Spirituality, Faith & Psychology
In the early 1970's, I had the pleasure of studying with several pioneers in psychiatry and psychology. As part of the training, I studied at the Moreno Institute in Beacon, N.Y. where the world’s finest psychodramatist and group psychotherapist were being trained by Jacob Levy Moreno, M.D., creator of psychodrama, sociometry and group psychotherapy and a younger contemporary of Freud, Adler and Jung, and his wife, Zerka. At that time, professionals studying psychotherapy would complete a two years training program which required practice, personal therapy and a thesis to become certified. While completing my training, I had the opportunity to work with individuals who had been through extreme trauma (including having survived the Holocaust). Some of these individuals, because of the trauma they endured, had a major interpersonal conflict with God. When we are angry at our Creator, it constitutes one of the most primary, core relationships we have while living on this small planet.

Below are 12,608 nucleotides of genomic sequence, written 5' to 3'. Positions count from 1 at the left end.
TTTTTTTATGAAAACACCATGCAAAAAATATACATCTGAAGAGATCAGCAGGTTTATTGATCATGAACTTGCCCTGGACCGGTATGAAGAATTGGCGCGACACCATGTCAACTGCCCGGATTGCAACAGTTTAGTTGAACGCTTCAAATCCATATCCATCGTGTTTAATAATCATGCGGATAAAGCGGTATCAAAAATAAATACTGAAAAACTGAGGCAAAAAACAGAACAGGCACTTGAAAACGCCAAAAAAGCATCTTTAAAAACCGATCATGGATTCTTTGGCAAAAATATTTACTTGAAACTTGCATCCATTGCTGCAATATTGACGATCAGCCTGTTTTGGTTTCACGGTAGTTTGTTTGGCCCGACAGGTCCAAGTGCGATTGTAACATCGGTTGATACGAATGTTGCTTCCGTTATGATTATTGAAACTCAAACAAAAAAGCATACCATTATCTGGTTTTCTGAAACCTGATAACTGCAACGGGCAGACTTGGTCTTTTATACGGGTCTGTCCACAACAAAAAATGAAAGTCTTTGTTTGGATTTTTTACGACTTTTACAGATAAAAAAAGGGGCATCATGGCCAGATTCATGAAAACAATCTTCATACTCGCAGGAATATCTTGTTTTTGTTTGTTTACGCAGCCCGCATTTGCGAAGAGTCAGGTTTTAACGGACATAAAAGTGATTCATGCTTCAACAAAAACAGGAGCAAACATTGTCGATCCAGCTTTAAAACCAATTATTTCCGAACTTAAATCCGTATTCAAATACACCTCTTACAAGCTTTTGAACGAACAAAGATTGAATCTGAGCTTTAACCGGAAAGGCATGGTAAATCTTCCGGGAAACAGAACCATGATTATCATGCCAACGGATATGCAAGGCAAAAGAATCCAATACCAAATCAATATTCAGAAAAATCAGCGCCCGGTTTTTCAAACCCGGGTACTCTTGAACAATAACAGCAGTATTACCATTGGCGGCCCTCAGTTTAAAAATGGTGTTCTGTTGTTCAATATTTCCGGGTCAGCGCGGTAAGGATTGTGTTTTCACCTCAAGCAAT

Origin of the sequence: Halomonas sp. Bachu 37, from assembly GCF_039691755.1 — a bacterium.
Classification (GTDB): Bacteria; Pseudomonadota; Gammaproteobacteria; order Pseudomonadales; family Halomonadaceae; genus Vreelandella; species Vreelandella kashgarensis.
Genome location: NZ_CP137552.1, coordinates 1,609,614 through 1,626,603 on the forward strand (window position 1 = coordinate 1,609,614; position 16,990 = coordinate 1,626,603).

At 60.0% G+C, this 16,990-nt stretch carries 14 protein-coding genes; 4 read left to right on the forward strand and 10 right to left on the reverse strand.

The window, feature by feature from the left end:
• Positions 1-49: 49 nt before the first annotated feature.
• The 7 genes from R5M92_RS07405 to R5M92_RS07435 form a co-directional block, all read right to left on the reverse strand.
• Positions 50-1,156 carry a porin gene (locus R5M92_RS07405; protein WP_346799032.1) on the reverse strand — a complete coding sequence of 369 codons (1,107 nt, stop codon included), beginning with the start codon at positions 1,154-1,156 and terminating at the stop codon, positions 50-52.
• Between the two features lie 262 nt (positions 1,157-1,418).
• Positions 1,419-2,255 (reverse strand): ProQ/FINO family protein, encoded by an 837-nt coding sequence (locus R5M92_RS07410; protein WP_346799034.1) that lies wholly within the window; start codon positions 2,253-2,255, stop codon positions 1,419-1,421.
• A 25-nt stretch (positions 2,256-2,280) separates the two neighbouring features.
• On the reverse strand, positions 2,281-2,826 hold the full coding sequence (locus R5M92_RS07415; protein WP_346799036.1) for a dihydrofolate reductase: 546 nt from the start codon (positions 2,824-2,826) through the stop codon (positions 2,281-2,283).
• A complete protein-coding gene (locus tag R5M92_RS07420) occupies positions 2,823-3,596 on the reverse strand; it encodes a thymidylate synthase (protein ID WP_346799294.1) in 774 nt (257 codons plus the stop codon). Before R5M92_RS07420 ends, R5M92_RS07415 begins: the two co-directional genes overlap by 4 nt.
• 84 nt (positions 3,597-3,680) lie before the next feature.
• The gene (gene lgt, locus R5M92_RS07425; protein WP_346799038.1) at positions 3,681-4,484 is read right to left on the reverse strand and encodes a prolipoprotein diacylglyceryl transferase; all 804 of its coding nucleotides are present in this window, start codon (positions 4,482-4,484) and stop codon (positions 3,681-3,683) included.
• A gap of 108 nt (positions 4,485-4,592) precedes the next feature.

People who have a belief system which includes a Higher Power need to be able to place their faith in something when events occur which are beyond their control. If one has a "gripe with God," it makes this the ultimate in an approach/avoidance relationship. I have known many psychologists in today’s world who avoid spirituality and religion sometimes proudly stating that faith is not in their venue and that outcome-based treatment is enough. Although I would encourage the use of outcome-based research to help guild a profession, there are times that our dependence on scientific and research based approaches may inadvertently preclude topics. If an individual is to cope with struggles in life where one does not have control, consideration of the individual’s faith is essential.
Professionals practicing psychotherapy need to be prepared to address or refer these cases to other professionals to working on resolving these topics. Helping the individual (and if appropriate, in coordination with their clergy) to work through the emotions relating to their faith is a part of psychological practice. With the research regarding the positive impact of faith on health and emotional well-being, the psychological community can not ignore this transcendental interpersonal relationship.
In studying belief systems, celebrate the similarities and respect the differences.
Since the power of beliefs are so strong in healing, studying different belief systems should be a requirement of all in the health professions.